Monday, November 5, 2007

Influence of Soil-Urea Ratios on N2O Emissions and Nitrite Accumulation in a Calcareous Silt Loam Soil.

Dongli Liang, College of Resources and Environment, Northwest A & F University, Yangling, China, Richard Engel, Montana State University, Land Res & Env Sci MT State Univ, 334 Leon JohnsonHall PO:173120, Bozeman, MT 59717-3120, and Rosie Wallander, Land Resources and Environmental Sci, Montana State University, Bozeman, MT 59717-3120.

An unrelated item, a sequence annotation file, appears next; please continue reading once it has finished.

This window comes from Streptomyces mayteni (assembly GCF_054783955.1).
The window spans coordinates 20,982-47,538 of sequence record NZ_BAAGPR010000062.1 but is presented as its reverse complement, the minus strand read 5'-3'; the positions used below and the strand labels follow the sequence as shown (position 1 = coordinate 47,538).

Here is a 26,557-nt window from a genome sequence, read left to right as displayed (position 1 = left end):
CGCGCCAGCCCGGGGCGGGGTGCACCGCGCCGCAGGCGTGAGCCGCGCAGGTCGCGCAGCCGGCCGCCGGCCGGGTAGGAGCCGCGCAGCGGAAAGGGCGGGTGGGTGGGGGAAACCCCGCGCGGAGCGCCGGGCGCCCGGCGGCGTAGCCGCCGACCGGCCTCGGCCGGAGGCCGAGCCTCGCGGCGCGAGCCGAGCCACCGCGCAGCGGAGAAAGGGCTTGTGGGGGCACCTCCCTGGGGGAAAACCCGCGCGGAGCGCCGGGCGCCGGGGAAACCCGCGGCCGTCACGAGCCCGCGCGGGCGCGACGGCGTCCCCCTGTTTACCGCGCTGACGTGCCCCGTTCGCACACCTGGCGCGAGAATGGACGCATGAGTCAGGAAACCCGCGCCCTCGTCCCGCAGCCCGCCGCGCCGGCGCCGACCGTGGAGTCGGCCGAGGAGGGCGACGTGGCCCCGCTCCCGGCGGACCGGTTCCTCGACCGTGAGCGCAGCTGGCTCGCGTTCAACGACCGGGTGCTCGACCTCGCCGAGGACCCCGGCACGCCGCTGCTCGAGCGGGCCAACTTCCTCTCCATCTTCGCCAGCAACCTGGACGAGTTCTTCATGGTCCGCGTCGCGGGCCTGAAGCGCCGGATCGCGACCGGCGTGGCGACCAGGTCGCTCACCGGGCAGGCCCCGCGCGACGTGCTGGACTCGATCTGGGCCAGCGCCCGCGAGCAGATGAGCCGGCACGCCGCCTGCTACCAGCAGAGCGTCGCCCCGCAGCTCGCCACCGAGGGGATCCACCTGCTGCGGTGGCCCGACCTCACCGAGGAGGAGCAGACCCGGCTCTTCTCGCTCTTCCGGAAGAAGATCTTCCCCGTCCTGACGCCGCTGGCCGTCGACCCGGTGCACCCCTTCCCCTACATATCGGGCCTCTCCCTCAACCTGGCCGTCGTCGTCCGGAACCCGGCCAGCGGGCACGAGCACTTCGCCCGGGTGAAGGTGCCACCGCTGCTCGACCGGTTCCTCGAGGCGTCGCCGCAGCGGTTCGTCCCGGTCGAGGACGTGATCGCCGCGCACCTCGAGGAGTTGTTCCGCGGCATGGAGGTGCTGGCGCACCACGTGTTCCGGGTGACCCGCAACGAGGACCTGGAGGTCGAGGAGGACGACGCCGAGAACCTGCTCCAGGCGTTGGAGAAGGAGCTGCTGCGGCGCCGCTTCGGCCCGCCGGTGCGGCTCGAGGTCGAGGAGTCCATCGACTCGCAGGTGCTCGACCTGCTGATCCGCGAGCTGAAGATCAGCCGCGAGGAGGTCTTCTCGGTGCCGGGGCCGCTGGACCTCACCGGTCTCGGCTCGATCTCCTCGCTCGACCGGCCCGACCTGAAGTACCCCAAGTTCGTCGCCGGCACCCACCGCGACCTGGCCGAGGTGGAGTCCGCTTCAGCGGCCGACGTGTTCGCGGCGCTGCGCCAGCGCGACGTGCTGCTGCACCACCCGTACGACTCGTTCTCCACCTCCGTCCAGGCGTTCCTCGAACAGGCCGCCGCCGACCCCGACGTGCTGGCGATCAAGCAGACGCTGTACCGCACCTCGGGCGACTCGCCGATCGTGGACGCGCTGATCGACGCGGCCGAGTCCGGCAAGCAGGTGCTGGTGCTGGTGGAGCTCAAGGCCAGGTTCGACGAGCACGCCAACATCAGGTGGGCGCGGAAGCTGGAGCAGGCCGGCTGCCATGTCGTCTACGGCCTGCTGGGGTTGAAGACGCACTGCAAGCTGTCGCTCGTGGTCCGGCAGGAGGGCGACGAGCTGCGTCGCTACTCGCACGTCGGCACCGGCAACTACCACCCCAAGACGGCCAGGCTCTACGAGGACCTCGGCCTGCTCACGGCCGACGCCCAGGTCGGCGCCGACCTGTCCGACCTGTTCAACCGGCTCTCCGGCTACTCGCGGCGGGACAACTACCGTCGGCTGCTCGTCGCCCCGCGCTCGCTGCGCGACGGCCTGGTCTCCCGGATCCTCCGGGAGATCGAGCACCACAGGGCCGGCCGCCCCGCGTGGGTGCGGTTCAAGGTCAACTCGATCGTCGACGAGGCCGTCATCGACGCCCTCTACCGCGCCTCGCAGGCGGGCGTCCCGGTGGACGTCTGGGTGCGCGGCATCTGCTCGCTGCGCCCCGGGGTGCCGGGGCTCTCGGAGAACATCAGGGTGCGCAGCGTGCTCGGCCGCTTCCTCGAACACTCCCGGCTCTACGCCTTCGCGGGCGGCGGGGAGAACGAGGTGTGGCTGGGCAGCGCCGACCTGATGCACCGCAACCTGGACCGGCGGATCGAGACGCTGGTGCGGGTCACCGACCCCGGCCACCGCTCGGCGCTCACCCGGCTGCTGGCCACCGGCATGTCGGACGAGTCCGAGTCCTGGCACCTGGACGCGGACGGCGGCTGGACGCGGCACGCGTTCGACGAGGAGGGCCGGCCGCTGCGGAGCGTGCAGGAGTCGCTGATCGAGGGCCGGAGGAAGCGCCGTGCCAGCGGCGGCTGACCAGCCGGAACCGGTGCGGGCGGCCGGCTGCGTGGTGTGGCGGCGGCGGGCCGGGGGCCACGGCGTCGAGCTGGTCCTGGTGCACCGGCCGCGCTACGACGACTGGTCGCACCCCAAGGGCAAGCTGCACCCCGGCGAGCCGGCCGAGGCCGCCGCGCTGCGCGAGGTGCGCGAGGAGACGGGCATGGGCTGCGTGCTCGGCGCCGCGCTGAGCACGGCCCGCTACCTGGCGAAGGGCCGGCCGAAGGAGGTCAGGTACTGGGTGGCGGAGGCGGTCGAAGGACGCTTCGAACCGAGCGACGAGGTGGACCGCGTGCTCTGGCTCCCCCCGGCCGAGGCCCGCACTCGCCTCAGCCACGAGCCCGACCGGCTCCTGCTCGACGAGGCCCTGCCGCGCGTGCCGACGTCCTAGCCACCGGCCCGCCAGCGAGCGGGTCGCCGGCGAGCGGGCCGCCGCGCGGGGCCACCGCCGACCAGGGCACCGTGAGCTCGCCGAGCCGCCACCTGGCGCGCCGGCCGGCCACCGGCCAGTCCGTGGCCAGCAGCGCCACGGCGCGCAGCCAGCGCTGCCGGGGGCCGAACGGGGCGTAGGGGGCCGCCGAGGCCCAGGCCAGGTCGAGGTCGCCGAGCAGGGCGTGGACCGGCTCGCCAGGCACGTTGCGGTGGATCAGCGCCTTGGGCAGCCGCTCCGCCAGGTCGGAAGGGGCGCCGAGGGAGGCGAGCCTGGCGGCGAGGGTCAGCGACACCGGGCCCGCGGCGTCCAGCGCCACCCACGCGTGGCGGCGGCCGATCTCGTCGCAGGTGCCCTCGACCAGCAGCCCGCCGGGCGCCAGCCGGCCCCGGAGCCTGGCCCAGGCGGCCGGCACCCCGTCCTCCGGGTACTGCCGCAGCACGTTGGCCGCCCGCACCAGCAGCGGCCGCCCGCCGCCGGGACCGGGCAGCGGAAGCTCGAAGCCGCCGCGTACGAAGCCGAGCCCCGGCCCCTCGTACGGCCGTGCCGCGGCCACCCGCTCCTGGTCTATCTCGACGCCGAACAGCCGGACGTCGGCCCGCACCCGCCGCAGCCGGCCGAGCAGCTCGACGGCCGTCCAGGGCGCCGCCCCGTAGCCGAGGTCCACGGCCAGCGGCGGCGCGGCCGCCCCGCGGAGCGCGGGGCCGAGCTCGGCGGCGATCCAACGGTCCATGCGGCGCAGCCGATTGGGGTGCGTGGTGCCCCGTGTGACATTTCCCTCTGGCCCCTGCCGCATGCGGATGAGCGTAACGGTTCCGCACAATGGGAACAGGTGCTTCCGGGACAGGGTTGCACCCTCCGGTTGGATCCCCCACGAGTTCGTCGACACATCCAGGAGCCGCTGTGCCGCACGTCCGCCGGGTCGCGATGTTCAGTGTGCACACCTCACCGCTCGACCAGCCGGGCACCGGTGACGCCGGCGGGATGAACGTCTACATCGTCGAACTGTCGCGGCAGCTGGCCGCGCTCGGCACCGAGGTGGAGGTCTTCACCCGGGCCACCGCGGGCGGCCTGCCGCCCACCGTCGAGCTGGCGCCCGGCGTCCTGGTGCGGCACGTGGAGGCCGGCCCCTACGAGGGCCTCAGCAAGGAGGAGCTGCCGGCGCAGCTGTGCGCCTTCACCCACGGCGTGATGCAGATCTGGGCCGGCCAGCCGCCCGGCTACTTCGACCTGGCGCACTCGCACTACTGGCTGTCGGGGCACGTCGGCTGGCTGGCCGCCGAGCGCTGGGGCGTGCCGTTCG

Nest placements of fertilizer are frequently used in developing countries for the production of some crops. Previous research has indicated that placement of urea prills into concentrated zones (e.g. nests) may enhance N2O emissions over more diffuse applications (e.g. broadcast). Two studies were established to better understand this effect. In Experiment I, urea prills (1.3 g) were added to PVC pots containing 6.3 kg Amsterdam silt loam (pH 7.8) soil in a single (SN), double (DN), and triple (TN) nest arrangements, plus a broadcast placement to create a gradient of decreasing fertilizer to soil dilutions. In Experiment II, urea prills were added to jars (930 ml) containing 500 g Amsterdam soil at six rates (0, 46, 92, 184, 368, 736, ug N g-1). Maximum N2O fluxes were similar for the three nests and broadcast in Experiment I, but cumulative emissions were enhanced as the ratio of fertilizer to soil in the nest became more concentrated. Over the 46 d experiment period cumulative emissions were equivalent to 45.2, 36.5, 25.0, and 17.5 mg N2O-N m-1 for the SN, DN, TN, and broadcast treatments, respectively. In Experiment II, cumulative N2O emissions increased with urea N rates as anticipated and were highly correlated (r=0.756) with soil nitrite concentrations. Small amounts of nitrite were present in the soil up to 6 d following fertilization in the 46, 92, 184, 368 ug N g-1 treatments. For the 736 ug N g-1 rate, appreciable nitrite (15-206 ug NO2-N g soil) was present over the entire 21 d incubation period. The results of this study indicate applying a high urea rate to a small soil volume, i.e. nest, may lead to inhibition of nitrite oxidizers. Under these conditions N2O emissions and fraction of applied fertilizer N lost as N2O are enhanced over diffuse urea applications.